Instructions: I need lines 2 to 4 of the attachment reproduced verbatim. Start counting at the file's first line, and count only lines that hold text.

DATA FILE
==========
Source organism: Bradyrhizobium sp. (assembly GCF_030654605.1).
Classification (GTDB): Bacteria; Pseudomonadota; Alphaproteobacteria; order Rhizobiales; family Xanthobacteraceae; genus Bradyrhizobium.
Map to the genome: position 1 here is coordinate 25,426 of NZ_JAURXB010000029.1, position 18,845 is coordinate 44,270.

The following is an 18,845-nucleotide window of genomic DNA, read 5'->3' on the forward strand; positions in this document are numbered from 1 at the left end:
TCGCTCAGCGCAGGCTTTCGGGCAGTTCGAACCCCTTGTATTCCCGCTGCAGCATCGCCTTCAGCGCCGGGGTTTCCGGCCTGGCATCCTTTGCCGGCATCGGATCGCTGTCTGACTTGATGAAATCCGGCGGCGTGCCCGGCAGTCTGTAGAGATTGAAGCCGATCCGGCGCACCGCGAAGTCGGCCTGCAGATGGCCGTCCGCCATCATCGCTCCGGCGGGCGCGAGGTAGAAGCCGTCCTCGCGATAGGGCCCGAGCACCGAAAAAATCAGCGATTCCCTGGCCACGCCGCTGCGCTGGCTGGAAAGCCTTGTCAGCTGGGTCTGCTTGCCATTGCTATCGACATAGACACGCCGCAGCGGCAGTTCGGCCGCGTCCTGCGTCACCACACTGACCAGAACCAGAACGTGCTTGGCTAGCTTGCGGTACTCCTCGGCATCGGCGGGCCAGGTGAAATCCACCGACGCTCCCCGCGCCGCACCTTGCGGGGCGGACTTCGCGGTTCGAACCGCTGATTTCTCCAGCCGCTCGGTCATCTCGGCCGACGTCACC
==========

Classification (GTDB): Bacteria; Pseudomonadota; Alphaproteobacteria; order Rhizobiales; family Xanthobacteraceae; genus Bradyrhizobium.
Map to the genome: position 1 here is coordinate 25,426 of NZ_JAURXB010000029.1, position 18,845 is coordinate 44,270.

The following is an 18,845-nucleotide window of genomic DNA, read 5'->3' on the forward strand; positions in this document are numbered from 1 at the left end: